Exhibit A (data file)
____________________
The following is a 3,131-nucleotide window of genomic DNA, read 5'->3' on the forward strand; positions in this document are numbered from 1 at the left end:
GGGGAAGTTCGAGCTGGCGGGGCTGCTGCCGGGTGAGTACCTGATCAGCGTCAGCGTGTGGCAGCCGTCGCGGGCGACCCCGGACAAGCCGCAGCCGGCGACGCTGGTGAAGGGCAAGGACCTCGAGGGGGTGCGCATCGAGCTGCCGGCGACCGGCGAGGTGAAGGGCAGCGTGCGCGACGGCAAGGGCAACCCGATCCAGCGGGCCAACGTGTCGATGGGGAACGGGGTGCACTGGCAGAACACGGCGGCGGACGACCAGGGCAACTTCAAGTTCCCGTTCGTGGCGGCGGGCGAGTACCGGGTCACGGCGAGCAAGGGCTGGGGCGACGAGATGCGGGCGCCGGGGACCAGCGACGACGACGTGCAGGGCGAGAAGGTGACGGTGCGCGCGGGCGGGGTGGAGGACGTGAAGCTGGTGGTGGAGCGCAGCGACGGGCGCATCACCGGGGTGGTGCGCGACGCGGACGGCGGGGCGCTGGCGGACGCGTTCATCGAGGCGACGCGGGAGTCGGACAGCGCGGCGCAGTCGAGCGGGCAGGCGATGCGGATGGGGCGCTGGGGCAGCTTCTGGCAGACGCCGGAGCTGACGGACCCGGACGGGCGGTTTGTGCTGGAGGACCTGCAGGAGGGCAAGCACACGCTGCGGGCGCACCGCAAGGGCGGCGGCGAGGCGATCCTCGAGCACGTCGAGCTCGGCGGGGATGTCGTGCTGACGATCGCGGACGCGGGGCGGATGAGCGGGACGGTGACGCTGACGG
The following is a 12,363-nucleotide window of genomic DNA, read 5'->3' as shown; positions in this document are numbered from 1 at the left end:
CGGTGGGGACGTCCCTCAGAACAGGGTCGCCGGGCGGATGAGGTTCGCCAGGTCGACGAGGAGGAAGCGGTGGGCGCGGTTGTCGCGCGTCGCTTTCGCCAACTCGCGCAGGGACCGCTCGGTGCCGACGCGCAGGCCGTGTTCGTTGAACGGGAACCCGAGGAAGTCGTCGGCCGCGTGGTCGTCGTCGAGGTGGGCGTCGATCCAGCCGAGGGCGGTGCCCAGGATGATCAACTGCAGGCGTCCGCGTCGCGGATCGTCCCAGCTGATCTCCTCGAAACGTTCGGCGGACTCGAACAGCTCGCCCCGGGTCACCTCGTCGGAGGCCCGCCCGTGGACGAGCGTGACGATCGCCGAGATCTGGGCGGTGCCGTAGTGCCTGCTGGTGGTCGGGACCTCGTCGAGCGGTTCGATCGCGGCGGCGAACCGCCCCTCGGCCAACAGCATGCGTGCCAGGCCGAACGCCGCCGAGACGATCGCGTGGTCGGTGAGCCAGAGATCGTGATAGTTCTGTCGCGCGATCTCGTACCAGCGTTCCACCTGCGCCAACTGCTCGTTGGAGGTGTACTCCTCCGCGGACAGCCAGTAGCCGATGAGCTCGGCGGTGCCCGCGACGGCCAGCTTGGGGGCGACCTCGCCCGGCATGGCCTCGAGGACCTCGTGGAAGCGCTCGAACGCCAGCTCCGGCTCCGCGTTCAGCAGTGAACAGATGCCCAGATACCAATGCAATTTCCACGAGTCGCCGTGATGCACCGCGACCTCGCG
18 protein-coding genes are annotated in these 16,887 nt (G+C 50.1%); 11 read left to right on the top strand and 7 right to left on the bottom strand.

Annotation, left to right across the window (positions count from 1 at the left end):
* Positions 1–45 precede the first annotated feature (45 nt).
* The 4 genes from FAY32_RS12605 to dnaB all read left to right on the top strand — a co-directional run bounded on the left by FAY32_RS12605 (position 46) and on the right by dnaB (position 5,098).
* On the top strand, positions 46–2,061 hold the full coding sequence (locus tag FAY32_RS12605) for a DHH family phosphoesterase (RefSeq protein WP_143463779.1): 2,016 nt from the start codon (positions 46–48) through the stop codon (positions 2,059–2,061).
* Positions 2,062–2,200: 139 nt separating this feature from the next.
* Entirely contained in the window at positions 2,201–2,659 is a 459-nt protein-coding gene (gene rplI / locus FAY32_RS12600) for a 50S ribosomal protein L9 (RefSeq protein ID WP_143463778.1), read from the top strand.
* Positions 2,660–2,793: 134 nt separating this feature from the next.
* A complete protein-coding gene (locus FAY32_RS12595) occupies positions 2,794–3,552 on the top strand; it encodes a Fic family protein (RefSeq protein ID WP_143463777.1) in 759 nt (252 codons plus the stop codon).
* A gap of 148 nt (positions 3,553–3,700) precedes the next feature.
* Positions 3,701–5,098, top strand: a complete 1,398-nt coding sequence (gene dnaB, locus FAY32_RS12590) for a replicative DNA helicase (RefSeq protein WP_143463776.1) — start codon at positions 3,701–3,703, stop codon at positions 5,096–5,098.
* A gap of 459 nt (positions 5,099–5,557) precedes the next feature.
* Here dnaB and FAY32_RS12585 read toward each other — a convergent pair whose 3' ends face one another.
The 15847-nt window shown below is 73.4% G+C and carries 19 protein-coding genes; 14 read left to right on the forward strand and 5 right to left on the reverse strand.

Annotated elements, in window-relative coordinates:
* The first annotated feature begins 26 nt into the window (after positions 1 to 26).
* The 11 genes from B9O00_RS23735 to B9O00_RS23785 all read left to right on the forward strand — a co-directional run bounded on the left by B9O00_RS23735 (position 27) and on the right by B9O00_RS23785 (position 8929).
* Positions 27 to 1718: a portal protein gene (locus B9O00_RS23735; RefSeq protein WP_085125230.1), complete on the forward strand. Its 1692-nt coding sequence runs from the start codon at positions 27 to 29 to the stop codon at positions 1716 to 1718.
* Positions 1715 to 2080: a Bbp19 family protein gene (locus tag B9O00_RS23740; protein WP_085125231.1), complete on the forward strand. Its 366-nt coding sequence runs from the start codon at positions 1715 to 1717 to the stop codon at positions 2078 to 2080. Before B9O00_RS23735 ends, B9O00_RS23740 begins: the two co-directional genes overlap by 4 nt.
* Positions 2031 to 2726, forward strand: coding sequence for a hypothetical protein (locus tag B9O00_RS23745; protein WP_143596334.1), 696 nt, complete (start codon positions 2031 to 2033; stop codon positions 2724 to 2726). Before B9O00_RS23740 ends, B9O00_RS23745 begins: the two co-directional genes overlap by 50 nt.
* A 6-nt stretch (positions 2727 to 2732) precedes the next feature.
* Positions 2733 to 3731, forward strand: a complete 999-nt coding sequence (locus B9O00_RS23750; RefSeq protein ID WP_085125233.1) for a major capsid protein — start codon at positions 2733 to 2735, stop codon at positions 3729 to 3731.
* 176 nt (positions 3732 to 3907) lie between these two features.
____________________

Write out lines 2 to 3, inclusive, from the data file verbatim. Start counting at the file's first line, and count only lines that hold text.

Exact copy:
GGGGAAGTTCGAGCTGGCGGGGCTGCTGCCGGGTGAGTACCTGATCAGCGTCAGCGTGTGGCAGCCGTCGCGGGCGACCCCGGACAAGCCGCAGCCGGCGACGCTGGTGAAGGGCAAGGACCTCGAGGGGGTGCGCATCGAGCTGCCGGCGACCGGCGAGGTGAAGGGCAGCGTGCGCGACGGCAAGGGCAACCCGATCCAGCGGGCCAACGTGTCGATGGGGAACGGGGTGCACTGGCAGAACACGGCGGCGGACGACCAGGGCAACTTCAAGTTCCCGTTCGTGGCGGCGGGCGAGTACCGGGTCACGGCGAGCAAGGGCTGGGGCGACGAGATGCGGGCGCCGGGGACCAGCGACGACGACGTGCAGGGCGAGAAGGTGACGGTGCGCGCGGGCGGGGTGGAGGACGTGAAGCTGGTGGTGGAGCGCAGCGACGGGCGCATCACCGGGGTGGTGCGCGACGCGGACGGCGGGGCGCTGGCGGACGCGTTCATCGAGGCGACGCGGGAGTCGGACAGCGCGGCGCAGTCGAGCGGGCAGGCGATGCGGATGGGGCGCTGGGGCAGCTTCTGGCAGACGCCGGAGCTGACGGACCCGGACGGGCGGTTTGTGCTGGAGGACCTGCAGGAGGGCAAGCACACGCTGCGGGCGCACCGCAAGGGCGGCGGCGAGGCGATCCTCGAGCACGTCGAGCTCGGCGGGGATGTCGTGCTGACGATCGCGGACGCGGGGCGGATGAGCGGGACGGTGACGCTGACGG
The following is a 12,363-nucleotide window of genomic DNA, read 5'->3' as shown; positions in this document are numbered from 1 at the left end: